WATCH THE HOFFMAN POWERPOINT PRESENTATION: This slide show was prepared by his firm for an event before his death.
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Source: Hogan & Hartson
By Matt Masich, LAW WEEK COLORADO
DENVER — Even though legendary Colorado trial lawyer Daniel S. Hoffman had already done more than most people could hope to accomplish in several lifetimes, he continued to take on new projects with undiminished vigor until his death Sept. 1 at age 78.
Hoffman had “more energy than you usually see from people in their 20s and 30s,” said Bob Troyer, chair of the litigation department at Hogan & Hartson, where Hoffman had been of counsel since 2006.
“He was still taking the lead and trying cases. He did a big multi-week trial earlier this year.”
At a recent trial in Denver District Court, Judge Christina Habas – a former law student of Hoffman’s from his time as dean of the University of Denver Sturm College of Law – said she was impressed that he was trying cases at his age.
“He made a comment back to the court that he fully expected to continue trying cases in that courthouse until he was 100 years old,” Troyer added.
Hoffman, in addition to being a renowned trial lawyer, was a teacher and mentor. In the weeks before he suffered a stroke on Aug. 4, he was developing a high-level trial seminar for spring semester at DU, as well as a project to teach middle school students about his experience in the civil rights movement. In his time as DU’s law dean and beyond, Hoffman mentored innumerable lawyers.
“There are thousands of people in the practice of law in whom Dan took a deep personal and professional interest and helped along the way,” Troyer said.
Among those people is Dan Dunn of Holme Roberts & Owen.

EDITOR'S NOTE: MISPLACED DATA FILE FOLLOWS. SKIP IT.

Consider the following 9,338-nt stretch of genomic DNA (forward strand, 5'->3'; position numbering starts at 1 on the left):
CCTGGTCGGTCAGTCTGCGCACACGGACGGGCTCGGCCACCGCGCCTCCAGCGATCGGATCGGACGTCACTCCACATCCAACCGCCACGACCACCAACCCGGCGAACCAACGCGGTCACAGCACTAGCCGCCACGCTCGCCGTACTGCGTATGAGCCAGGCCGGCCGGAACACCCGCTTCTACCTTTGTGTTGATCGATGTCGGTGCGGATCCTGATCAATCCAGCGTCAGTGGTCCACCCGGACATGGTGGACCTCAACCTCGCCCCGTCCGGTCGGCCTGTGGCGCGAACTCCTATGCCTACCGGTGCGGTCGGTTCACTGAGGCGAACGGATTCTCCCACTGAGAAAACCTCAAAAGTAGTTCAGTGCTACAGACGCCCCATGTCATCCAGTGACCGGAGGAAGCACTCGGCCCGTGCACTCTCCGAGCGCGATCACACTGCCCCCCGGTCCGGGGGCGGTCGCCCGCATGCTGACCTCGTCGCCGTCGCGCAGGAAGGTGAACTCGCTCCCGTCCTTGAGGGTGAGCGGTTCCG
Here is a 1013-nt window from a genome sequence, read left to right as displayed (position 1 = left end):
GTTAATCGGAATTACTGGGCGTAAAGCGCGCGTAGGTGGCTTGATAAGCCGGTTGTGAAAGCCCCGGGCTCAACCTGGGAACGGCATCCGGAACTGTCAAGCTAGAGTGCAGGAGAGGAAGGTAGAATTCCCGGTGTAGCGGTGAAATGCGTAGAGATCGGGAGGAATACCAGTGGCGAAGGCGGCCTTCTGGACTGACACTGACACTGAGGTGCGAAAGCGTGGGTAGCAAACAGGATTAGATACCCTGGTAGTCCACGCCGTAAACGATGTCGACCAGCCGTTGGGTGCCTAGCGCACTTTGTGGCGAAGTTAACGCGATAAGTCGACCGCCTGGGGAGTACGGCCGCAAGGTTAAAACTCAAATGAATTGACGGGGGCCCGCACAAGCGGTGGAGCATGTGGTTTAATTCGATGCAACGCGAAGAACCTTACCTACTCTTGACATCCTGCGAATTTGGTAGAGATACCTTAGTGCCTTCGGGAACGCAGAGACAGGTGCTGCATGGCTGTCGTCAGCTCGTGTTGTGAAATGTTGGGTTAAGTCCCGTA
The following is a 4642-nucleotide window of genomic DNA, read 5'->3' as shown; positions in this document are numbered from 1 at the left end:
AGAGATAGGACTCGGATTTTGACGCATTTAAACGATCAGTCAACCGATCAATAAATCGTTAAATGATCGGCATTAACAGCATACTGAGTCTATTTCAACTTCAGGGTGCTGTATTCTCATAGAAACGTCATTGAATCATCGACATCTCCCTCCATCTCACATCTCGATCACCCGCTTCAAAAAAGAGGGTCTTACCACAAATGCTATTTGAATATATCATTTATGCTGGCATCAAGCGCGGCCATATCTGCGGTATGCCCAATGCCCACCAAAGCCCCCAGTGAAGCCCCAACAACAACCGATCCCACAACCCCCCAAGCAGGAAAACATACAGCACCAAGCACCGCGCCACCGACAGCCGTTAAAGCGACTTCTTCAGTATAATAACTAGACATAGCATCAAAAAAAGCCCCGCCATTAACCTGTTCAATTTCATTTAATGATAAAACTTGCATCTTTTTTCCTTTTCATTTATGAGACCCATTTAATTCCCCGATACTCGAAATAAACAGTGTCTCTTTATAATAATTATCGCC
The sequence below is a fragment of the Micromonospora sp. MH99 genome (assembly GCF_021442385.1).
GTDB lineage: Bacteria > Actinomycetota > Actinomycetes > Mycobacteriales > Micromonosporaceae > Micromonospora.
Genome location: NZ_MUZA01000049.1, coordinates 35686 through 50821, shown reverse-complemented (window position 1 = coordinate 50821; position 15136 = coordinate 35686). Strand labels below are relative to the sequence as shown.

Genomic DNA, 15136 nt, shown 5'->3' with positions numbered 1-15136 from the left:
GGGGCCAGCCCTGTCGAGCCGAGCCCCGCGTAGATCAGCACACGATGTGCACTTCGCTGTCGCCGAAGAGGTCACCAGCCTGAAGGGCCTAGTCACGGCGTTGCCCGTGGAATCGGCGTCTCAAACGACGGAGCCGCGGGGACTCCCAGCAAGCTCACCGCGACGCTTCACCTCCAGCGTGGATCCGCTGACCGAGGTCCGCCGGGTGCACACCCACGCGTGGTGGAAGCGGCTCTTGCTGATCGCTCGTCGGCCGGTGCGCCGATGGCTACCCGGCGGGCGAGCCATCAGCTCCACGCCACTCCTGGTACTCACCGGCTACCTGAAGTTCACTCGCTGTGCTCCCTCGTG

“He was my mentor, and he was my good friend,” said Dunn, a partner at the firm. “I learned a tremendous amount about being a lawyer from him.”
Hoffman joined HRO after leaving as dean in 1984 and was there for more than a decade, often working closely with Dunn. One of Hoffman’s traits as a trial lawyer that stuck with Dunn most was his ability to “make everyone his best friend – from jurors to judges to opposing to counsel, and even opposing parties … There are a lot of lawyers out there who vigorously represent their clients and end up alienating the other side who they are attempting to persuade. He was simply able to appeal to people’s better side and as a result accomplish more than most can for the clients.”
Carving a wide swath
Hoffman was born in New York City but moved to Colorado to attend the University of Colorado. He got his law degree from DU.
His first prominent job was as Denver’s manager of public safety in 1963, when he was 32 years-old.
“There had just been a Denver Police Department corruption scandal, and Hoffman was an unusual choice because he was so young and didn’t have a law enforcement background,” Troyer said.
Hoffman quickly realized that having the excise and licensing office — which regulates liquor licenses, among other things — controlled by the police department invited corruption. At his recommendation, the office was separated from law enforcement.